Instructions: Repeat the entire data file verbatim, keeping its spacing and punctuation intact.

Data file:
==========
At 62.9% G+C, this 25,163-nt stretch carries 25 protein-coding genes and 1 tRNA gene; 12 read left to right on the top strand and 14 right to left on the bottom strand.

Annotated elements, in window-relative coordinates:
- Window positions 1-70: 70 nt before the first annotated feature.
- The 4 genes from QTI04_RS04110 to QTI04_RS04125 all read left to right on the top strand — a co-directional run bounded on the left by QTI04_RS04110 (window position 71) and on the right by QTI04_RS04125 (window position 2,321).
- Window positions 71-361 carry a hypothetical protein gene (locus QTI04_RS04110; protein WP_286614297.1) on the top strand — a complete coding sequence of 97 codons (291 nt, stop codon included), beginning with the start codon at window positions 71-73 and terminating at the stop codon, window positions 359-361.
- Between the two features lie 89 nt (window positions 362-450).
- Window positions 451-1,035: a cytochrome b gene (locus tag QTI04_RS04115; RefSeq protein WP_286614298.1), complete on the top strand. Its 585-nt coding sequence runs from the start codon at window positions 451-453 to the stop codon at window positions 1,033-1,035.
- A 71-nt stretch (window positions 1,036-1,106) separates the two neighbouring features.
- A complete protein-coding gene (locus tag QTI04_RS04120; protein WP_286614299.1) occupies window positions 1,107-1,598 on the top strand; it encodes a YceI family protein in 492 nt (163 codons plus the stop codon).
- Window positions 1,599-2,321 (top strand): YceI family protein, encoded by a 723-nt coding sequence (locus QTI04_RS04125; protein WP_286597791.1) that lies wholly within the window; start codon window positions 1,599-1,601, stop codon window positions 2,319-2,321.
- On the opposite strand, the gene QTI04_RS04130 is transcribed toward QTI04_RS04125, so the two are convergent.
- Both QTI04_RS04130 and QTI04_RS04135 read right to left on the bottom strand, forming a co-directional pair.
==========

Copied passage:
At 62.9% G+C, this 25,163-nt stretch carries 25 protein-coding genes and 1 tRNA gene; 12 read left to right on the top strand and 14 right to left on the bottom strand.

Annotated elements, in window-relative coordinates:
- Window positions 1-70: 70 nt before the first annotated feature.
- The 4 genes from QTI04_RS04110 to QTI04_RS04125 all read left to right on the top strand — a co-directional run bounded on the left by QTI04_RS04110 (window position 71) and on the right by QTI04_RS04125 (window position 2,321).
- Window positions 71-361 carry a hypothetical protein gene (locus QTI04_RS04110; protein WP_286614297.1) on the top strand — a complete coding sequence of 97 codons (291 nt, stop codon included), beginning with the start codon at window positions 71-73 and terminating at the stop codon, window positions 359-361.
- Between the two features lie 89 nt (window positions 362-450).
- Window positions 451-1,035: a cytochrome b gene (locus tag QTI04_RS04115; RefSeq protein WP_286614298.1), complete on the top strand. Its 585-nt coding sequence runs from the start codon at window positions 451-453 to the stop codon at window positions 1,033-1,035.
- A 71-nt stretch (window positions 1,036-1,106) separates the two neighbouring features.
- A complete protein-coding gene (locus tag QTI04_RS04120; protein WP_286614299.1) occupies window positions 1,107-1,598 on the top strand; it encodes a YceI family protein in 492 nt (163 codons plus the stop codon).
- Window positions 1,599-2,321 (top strand): YceI family protein, encoded by a 723-nt coding sequence (locus QTI04_RS04125; protein WP_286597791.1) that lies wholly within the window; start codon window positions 1,599-1,601, stop codon window positions 2,319-2,321.
- On the opposite strand, the gene QTI04_RS04130 is transcribed toward QTI04_RS04125, so the two are convergent.
- Both QTI04_RS04130 and QTI04_RS04135 read right to left on the bottom strand, forming a co-directional pair.